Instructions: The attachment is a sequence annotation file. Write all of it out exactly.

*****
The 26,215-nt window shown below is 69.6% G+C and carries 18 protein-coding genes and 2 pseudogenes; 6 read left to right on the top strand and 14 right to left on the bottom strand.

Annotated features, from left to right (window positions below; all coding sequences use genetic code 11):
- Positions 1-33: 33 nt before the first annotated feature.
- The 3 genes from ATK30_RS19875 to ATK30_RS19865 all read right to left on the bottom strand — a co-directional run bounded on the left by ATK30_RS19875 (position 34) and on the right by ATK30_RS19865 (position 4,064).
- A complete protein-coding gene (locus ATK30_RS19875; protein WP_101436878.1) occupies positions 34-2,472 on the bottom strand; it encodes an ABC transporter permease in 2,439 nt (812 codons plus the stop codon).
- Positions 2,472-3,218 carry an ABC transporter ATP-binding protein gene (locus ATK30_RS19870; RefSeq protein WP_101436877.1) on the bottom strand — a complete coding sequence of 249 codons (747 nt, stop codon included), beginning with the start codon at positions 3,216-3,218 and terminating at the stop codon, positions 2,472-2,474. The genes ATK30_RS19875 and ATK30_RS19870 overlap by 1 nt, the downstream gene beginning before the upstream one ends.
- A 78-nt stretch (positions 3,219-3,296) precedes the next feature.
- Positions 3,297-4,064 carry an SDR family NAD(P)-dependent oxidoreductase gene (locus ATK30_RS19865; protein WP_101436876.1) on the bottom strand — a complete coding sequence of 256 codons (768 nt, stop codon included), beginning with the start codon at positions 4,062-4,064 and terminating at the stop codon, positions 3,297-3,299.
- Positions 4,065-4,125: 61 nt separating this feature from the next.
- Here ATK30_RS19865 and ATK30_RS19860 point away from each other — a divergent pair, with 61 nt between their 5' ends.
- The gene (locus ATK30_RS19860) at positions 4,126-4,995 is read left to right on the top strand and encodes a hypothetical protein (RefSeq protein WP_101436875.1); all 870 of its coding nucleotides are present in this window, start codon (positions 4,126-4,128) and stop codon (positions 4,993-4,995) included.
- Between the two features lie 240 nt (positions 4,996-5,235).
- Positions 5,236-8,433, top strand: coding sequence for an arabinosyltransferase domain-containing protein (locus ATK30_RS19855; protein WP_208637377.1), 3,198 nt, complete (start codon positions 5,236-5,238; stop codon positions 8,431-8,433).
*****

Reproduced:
The 26,215-nt window shown below is 69.6% G+C and carries 18 protein-coding genes and 2 pseudogenes; 6 read left to right on the top strand and 14 right to left on the bottom strand.

Annotated features, from left to right (window positions below; all coding sequences use genetic code 11):
- Positions 1-33: 33 nt before the first annotated feature.
- The 3 genes from ATK30_RS19875 to ATK30_RS19865 all read right to left on the bottom strand — a co-directional run bounded on the left by ATK30_RS19875 (position 34) and on the right by ATK30_RS19865 (position 4,064).
- A complete protein-coding gene (locus ATK30_RS19875; protein WP_101436878.1) occupies positions 34-2,472 on the bottom strand; it encodes an ABC transporter permease in 2,439 nt (812 codons plus the stop codon).
- Positions 2,472-3,218 carry an ABC transporter ATP-binding protein gene (locus ATK30_RS19870; RefSeq protein WP_101436877.1) on the bottom strand — a complete coding sequence of 249 codons (747 nt, stop codon included), beginning with the start codon at positions 3,216-3,218 and terminating at the stop codon, positions 2,472-2,474. The genes ATK30_RS19875 and ATK30_RS19870 overlap by 1 nt, the downstream gene beginning before the upstream one ends.
- A 78-nt stretch (positions 3,219-3,296) precedes the next feature.
- Positions 3,297-4,064 carry an SDR family NAD(P)-dependent oxidoreductase gene (locus ATK30_RS19865; protein WP_101436876.1) on the bottom strand — a complete coding sequence of 256 codons (768 nt, stop codon included), beginning with the start codon at positions 4,062-4,064 and terminating at the stop codon, positions 3,297-3,299.
- Positions 4,065-4,125: 61 nt separating this feature from the next.
- Here ATK30_RS19865 and ATK30_RS19860 point away from each other — a divergent pair, with 61 nt between their 5' ends.
- The gene (locus ATK30_RS19860) at positions 4,126-4,995 is read left to right on the top strand and encodes a hypothetical protein (RefSeq protein WP_101436875.1); all 870 of its coding nucleotides are present in this window, start codon (positions 4,126-4,128) and stop codon (positions 4,993-4,995) included.
- Between the two features lie 240 nt (positions 4,996-5,235).
- Positions 5,236-8,433, top strand: coding sequence for an arabinosyltransferase domain-containing protein (locus ATK30_RS19855; protein WP_208637377.1), 3,198 nt, complete (start codon positions 5,236-5,238; stop codon positions 8,431-8,433).